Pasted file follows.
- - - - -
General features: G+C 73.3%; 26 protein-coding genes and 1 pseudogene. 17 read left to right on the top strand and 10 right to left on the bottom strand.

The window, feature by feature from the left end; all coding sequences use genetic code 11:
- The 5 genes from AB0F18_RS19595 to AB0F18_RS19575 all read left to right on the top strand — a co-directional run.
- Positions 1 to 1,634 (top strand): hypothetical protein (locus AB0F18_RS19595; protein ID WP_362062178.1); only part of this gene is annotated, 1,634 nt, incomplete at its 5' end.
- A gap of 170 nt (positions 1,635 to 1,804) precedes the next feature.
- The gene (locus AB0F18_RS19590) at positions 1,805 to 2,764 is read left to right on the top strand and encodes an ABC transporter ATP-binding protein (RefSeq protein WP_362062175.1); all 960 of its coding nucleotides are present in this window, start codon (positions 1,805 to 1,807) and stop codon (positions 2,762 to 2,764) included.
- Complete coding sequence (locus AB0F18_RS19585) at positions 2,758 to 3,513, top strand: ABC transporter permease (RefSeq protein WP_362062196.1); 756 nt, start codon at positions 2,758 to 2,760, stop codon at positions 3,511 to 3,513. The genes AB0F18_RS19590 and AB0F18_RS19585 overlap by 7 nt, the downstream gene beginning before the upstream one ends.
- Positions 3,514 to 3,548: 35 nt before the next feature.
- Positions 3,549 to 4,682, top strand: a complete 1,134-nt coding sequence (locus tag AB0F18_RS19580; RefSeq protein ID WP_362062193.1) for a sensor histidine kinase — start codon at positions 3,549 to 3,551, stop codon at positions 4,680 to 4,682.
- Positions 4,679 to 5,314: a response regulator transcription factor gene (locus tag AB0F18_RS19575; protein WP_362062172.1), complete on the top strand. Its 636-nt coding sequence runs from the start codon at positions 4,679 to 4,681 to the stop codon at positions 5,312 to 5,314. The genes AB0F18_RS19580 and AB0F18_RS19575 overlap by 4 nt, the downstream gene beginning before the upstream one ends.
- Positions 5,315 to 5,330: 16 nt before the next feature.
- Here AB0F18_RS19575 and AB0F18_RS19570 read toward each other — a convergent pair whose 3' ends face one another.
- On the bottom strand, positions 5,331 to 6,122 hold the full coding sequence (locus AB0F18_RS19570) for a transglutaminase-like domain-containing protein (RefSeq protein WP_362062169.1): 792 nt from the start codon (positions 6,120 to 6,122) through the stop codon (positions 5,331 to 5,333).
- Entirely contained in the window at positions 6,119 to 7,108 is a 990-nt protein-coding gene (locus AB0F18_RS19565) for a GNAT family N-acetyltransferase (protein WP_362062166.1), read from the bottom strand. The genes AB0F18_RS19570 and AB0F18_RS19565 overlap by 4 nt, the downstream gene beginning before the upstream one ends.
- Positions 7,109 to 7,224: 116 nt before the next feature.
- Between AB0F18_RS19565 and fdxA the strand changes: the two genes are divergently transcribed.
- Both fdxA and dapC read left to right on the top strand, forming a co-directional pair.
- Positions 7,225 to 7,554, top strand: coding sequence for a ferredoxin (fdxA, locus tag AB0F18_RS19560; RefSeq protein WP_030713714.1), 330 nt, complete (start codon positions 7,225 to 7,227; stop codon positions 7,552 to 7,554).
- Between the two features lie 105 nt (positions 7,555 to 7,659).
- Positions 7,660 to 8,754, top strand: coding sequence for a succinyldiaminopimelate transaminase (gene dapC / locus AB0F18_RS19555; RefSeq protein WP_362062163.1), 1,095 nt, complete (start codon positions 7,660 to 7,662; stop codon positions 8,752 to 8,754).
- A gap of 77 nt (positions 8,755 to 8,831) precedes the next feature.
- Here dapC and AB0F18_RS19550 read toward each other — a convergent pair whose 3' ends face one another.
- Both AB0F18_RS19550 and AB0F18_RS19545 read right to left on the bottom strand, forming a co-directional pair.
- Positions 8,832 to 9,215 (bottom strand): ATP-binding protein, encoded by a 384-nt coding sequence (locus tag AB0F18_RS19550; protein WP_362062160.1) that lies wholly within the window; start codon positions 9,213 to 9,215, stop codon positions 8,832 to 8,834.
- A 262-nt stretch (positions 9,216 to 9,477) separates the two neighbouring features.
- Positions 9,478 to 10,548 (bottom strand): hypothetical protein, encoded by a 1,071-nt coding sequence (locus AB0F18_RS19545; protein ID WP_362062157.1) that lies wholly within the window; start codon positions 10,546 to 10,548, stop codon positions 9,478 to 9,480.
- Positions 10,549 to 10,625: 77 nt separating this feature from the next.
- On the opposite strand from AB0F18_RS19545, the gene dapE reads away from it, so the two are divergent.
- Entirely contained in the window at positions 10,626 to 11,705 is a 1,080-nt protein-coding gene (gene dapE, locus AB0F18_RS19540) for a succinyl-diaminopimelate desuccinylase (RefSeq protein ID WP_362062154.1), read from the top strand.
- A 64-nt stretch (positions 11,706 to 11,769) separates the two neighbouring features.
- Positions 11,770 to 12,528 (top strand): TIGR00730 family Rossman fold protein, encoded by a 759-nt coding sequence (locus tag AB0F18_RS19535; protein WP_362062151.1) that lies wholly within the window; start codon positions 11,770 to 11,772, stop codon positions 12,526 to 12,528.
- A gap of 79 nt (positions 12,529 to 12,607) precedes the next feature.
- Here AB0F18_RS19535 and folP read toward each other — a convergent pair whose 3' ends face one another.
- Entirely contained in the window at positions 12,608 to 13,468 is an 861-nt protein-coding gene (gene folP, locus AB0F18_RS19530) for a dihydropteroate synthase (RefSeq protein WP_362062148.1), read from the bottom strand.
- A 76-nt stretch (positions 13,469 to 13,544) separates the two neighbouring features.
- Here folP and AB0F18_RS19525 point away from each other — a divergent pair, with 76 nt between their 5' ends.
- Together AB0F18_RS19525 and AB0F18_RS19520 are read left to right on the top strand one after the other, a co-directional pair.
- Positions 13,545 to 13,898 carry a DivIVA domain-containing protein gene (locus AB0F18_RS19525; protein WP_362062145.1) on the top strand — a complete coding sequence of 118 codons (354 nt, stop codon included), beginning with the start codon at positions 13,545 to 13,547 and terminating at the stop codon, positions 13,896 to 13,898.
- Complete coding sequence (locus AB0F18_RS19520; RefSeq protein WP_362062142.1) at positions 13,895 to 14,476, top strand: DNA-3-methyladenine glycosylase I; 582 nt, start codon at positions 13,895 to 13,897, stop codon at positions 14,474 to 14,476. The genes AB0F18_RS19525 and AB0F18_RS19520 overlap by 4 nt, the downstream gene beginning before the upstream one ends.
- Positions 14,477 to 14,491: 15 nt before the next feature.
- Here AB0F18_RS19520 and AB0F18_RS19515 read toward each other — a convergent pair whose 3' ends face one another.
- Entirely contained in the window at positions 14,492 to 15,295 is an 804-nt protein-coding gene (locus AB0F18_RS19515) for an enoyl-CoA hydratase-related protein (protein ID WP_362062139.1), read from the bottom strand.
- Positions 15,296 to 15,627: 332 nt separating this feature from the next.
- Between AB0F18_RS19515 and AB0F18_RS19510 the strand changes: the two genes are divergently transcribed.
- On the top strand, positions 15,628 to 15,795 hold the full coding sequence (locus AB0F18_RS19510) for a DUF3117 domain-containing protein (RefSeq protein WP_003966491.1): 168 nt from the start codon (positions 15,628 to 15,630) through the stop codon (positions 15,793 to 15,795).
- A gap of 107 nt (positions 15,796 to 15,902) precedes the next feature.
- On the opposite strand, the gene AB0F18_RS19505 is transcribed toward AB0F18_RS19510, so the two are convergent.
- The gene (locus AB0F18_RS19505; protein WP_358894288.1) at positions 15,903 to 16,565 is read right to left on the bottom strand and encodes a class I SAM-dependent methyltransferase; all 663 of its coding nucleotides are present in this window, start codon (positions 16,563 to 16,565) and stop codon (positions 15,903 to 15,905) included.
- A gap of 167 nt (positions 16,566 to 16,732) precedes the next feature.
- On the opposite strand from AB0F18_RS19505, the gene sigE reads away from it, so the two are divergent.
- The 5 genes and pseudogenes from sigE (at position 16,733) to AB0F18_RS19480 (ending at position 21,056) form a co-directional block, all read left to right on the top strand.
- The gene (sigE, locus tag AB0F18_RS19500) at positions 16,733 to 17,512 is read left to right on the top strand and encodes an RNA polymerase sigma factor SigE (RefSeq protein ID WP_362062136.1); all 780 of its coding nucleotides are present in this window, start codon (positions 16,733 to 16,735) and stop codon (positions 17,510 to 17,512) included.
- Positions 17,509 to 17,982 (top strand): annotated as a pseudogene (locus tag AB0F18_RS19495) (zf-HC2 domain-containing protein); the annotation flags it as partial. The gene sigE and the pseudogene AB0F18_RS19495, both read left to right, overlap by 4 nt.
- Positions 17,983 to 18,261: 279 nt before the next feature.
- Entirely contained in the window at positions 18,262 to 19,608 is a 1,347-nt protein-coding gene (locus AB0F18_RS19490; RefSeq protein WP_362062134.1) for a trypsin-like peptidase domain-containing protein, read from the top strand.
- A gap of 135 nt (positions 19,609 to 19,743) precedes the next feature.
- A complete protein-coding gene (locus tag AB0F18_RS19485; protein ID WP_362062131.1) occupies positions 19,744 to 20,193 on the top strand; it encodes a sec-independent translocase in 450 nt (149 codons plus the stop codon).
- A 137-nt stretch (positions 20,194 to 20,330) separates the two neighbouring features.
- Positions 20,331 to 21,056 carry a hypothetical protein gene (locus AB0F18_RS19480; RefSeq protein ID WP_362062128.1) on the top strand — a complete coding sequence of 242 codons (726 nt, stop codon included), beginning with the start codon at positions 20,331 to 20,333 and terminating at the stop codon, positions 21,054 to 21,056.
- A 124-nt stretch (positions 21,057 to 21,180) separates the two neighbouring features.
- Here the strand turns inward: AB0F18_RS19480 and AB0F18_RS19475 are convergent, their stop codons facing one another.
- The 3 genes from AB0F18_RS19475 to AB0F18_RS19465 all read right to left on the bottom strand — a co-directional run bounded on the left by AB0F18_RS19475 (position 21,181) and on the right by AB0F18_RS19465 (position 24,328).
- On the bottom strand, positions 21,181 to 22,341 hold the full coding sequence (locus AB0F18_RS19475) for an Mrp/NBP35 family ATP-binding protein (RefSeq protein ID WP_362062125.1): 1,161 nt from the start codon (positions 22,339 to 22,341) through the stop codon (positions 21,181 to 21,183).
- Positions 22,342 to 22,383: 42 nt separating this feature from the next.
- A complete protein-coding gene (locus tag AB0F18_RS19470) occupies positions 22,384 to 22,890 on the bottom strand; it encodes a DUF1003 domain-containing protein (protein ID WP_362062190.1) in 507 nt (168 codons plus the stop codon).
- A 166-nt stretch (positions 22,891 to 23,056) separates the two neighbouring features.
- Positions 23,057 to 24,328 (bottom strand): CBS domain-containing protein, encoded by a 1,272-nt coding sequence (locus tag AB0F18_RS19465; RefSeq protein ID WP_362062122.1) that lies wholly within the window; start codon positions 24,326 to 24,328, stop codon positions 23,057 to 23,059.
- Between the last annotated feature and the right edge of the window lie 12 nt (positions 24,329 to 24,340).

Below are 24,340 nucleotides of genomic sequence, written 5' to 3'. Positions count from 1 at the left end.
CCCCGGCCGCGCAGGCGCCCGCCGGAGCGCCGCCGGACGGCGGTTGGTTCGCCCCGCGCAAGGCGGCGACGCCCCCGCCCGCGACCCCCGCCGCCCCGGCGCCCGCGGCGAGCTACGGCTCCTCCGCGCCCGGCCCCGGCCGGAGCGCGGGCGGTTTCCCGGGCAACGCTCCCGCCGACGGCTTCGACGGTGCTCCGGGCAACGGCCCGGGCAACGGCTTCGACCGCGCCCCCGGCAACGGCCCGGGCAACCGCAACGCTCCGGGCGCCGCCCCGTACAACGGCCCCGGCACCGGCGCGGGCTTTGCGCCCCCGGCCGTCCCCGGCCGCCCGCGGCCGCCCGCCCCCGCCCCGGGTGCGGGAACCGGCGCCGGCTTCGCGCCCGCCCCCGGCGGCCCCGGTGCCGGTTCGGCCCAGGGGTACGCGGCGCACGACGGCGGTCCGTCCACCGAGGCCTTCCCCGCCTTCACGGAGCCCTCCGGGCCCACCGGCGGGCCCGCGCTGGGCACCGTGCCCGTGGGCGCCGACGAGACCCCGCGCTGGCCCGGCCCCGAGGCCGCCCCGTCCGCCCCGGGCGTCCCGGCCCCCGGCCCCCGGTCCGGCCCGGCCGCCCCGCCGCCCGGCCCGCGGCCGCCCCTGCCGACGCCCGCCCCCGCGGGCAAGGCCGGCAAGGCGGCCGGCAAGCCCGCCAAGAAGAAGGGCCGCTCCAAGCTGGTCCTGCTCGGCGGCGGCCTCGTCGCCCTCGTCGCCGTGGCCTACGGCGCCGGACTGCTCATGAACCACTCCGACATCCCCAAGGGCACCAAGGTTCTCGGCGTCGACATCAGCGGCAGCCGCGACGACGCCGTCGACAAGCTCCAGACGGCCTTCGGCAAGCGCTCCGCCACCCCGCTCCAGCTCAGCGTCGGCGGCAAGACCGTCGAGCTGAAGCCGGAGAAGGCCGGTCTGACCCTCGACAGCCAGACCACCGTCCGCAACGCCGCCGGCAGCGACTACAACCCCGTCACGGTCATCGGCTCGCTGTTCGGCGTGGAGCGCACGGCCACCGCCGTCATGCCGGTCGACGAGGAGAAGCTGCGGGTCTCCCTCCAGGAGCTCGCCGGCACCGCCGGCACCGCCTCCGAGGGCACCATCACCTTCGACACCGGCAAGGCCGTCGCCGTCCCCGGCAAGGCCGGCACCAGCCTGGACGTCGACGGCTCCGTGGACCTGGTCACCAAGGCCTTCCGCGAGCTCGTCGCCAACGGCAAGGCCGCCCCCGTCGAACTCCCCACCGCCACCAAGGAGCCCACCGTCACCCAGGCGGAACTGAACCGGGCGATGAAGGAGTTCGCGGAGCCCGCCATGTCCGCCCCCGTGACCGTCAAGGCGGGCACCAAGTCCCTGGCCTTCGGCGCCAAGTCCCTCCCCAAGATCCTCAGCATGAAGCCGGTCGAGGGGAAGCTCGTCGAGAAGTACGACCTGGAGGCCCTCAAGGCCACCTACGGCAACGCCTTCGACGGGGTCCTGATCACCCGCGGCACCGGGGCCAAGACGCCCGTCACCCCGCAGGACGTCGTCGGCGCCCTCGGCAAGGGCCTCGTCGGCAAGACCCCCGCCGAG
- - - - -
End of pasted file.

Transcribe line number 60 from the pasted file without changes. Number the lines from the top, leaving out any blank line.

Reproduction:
- A 124-nt stretch (positions 21,057 to 21,180) separates the two neighbouring features.